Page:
Abe did not apologize for Pearl Harbor. Nor did Obama apologize at Hiroshima in May, a visit that he and Abe used to emphasize their elusive aspirations for a nuclear-free future.
No apology needed, said 96-year-old Alfred Rodrigues, a U.S. Navy veteran who survived what President Franklin D. Roosevelt called a “date which will live in infamy.”
“War is war,” Rodrigues said as he looked at old photos of his military service. “They were doing what they were supposed to do, and we were doing what we were supposed to do.”
After a formal meeting in the morning, Obama and Abe lay a wreath aboard the USS Arizona Memorial, which is accessible only by boat. Then they went to nearby Joint Base Pearl Harbor-Hickam, where both leaders will speak.
Obama and Abe signed off on the visit last month when they met in Peru on the sidelines of an economic summit. Though the parallels with Obama’s Hiroshima visit are palpable, both governments said one visit wasn’t contingent on the other.
Caroline Kennedy, the U.S. ambassador to Japan, told CBS News the mutual visit is about both nations finding peace. “I think that what they really are doing is showing their respect to those who sacrificed and I think that that’s really so powerful,” she said.
Abe’s visit is not without political risk, given the Japanese people’s long, emotional reckoning with their nation’s aggression in the war. Though the history books have largely deemed Pearl Harbor a surprise attack, Japan’s government insisted as recently as this month that it had intended to give the U.S. prior notice that it was declaring war and failed only because of “bureaucratic bungling.”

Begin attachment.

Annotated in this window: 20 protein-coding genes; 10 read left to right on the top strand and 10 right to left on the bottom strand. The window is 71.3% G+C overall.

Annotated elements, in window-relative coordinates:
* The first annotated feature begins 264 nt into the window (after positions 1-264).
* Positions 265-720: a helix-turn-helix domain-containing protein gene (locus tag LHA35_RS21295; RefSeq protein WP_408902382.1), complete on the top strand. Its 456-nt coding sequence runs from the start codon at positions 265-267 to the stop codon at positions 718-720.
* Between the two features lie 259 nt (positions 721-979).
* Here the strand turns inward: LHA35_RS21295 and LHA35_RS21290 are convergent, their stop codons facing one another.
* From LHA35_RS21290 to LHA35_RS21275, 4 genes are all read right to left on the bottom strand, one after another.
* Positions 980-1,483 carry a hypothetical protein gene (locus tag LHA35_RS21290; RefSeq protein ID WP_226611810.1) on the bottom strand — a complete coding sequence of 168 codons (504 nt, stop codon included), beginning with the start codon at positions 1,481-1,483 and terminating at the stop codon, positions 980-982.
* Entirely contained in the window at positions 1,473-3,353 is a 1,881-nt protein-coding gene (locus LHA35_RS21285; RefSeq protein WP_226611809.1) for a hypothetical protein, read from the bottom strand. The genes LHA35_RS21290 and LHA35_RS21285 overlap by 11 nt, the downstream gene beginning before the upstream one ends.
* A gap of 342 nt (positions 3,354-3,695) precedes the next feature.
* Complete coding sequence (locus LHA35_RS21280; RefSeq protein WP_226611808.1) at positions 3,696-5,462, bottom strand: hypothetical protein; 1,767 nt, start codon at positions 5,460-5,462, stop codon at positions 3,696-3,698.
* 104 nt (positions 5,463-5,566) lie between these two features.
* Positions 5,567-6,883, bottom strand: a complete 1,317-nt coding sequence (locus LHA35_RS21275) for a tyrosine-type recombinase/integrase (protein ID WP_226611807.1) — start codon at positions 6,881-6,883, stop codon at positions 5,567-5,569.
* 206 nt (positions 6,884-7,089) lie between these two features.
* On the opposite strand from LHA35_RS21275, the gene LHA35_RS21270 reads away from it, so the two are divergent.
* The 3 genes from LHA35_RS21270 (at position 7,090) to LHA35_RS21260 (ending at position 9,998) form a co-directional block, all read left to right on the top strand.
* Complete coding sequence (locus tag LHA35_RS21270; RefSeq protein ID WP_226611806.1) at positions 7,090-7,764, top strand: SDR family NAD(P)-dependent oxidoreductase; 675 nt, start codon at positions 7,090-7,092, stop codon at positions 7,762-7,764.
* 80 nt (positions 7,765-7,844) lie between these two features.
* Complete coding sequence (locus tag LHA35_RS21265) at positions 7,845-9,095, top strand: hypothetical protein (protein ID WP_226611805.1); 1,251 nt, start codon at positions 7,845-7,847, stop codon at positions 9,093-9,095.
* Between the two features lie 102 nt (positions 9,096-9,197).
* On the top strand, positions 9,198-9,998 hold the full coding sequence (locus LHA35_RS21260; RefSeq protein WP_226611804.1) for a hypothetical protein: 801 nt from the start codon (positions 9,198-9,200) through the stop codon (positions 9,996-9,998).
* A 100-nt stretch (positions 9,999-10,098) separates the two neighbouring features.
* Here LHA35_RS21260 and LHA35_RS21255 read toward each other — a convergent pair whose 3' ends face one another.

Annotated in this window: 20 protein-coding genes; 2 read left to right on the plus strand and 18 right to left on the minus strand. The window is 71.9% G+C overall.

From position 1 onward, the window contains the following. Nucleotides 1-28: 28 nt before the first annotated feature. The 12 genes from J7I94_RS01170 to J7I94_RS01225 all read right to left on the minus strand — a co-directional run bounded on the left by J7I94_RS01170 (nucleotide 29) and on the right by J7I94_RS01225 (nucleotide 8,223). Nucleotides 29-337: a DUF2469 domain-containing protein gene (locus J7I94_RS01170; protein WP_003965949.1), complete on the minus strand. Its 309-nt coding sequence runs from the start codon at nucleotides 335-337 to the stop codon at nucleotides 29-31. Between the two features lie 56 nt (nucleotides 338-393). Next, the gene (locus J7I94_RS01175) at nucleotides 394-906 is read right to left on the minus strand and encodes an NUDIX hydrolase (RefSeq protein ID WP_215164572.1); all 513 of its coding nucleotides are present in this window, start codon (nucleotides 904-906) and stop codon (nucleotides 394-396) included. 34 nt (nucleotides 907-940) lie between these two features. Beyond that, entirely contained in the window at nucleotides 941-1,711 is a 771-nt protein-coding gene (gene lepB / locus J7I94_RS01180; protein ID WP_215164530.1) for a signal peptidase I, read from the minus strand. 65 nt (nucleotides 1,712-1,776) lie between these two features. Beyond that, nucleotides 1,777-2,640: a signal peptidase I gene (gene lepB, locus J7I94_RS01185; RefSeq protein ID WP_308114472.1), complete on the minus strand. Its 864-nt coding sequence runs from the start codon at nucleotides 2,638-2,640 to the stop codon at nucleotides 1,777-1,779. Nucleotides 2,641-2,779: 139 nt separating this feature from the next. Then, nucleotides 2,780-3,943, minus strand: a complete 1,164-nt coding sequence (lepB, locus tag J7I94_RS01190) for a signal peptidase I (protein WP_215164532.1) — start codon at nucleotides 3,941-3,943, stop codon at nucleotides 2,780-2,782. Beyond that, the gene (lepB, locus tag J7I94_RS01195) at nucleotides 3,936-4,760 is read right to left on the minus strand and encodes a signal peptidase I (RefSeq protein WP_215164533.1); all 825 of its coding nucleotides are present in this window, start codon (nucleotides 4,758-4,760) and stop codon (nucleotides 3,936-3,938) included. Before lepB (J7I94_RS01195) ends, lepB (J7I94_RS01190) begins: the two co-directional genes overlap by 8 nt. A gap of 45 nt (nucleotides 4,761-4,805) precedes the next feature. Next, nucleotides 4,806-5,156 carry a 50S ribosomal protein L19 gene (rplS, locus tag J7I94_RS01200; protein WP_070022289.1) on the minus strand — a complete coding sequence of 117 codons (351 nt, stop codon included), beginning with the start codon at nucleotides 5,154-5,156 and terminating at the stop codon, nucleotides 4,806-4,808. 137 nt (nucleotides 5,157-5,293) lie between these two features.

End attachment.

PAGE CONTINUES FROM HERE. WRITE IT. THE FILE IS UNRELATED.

“There’s this sense of guilt, if you like, among Japanese, this ‘Pearl Harbor syndrome,’ that we did something very unfair,” said Tamaki Tsukada, a minister in the Embassy of Japan in Washington. “I think the prime minister’s visit will in a sense absolve that kind of complex that Japanese people have.”
Since the war, the U.S. and Japan have built a powerful alliance that both sides say has grown stronger during Obama’s tenure. There are questions about what the relationship will look like under President-elect Donald Trump.
During the campaign, Mr. Trump suggested that Japan and South Korea should obtain nuclear weapons so the U.S. would no longer be burdened with costs of defending them, a disquieting notion in many Asian capitals. But after Mr. Trump’s election, Abe became the first foreign leader to meet with him, sitting down in Trump Tower with the business mogul and Trump’s daughter, Ivanka.
Though no other Japanese prime minister has visited the USS Arizona Memorial, former Japanese leader leader Shigeru Yoshida visited Pearl Harbor in 1951, six years after Japan surrendered. He stopped there on his way home from signing the San Francisco peace treaty with the U.S. and others, and paid a courtesy visit to the office of Adm. Arthur W.R. Radford.
Other prime ministers have since visited Pearl Harbor and the National Memorial Cemetery of the Pacific, known as Punchbowl.